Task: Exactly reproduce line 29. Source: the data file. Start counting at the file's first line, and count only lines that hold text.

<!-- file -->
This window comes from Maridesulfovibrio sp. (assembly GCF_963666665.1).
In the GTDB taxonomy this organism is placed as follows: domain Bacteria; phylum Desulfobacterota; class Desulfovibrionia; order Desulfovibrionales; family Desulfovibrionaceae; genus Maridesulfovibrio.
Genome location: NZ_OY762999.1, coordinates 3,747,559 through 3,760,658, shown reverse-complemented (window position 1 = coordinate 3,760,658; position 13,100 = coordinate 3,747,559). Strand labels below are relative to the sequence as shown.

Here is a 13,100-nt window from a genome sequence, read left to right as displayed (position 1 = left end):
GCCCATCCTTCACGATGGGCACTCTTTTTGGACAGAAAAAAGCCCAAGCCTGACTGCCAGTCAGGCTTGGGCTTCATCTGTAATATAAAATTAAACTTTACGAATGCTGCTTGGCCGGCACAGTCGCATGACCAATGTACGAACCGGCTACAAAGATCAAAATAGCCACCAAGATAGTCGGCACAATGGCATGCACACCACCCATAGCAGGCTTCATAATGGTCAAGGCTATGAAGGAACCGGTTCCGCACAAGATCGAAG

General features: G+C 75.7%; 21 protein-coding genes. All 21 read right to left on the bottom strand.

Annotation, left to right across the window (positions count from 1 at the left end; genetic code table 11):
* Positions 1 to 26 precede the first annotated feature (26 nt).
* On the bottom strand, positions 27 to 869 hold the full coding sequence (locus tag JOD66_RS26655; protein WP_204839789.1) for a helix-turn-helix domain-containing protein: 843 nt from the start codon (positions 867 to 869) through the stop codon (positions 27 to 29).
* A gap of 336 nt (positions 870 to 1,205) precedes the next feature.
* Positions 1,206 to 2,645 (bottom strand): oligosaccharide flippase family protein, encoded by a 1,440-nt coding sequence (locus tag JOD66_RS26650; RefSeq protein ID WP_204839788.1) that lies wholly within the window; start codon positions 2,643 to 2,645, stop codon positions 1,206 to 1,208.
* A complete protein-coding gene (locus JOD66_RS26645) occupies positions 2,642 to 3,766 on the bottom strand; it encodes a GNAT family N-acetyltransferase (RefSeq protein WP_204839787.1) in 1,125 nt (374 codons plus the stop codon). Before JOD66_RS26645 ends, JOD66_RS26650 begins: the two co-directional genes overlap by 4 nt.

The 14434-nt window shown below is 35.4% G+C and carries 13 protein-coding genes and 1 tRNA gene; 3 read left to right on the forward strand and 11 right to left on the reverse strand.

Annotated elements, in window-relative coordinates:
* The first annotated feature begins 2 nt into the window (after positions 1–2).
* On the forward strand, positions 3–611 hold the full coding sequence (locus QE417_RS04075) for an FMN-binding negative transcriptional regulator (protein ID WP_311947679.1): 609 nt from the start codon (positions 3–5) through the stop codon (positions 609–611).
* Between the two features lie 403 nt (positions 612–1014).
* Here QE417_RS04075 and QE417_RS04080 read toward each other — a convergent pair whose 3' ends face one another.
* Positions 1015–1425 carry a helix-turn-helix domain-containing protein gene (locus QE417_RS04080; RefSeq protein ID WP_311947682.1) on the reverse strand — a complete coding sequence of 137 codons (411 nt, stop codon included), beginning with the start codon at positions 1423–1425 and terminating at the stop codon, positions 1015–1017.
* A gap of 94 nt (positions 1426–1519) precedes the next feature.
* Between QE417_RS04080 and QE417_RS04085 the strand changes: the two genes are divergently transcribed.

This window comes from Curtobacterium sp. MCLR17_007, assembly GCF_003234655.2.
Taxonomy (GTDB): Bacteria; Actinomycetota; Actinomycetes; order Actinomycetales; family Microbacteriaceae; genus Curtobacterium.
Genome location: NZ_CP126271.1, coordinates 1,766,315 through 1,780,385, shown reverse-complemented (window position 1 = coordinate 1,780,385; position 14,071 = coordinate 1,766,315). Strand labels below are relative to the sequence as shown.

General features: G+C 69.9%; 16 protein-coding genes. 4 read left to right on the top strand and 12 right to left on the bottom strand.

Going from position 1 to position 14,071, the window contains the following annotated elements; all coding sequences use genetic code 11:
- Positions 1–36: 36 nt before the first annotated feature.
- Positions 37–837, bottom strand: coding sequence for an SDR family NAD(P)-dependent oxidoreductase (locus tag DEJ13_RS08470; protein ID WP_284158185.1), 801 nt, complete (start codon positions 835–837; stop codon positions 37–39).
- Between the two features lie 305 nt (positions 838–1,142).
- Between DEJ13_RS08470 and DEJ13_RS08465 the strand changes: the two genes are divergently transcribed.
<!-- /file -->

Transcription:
- Between the two features lie 305 nt (positions 838–1,142).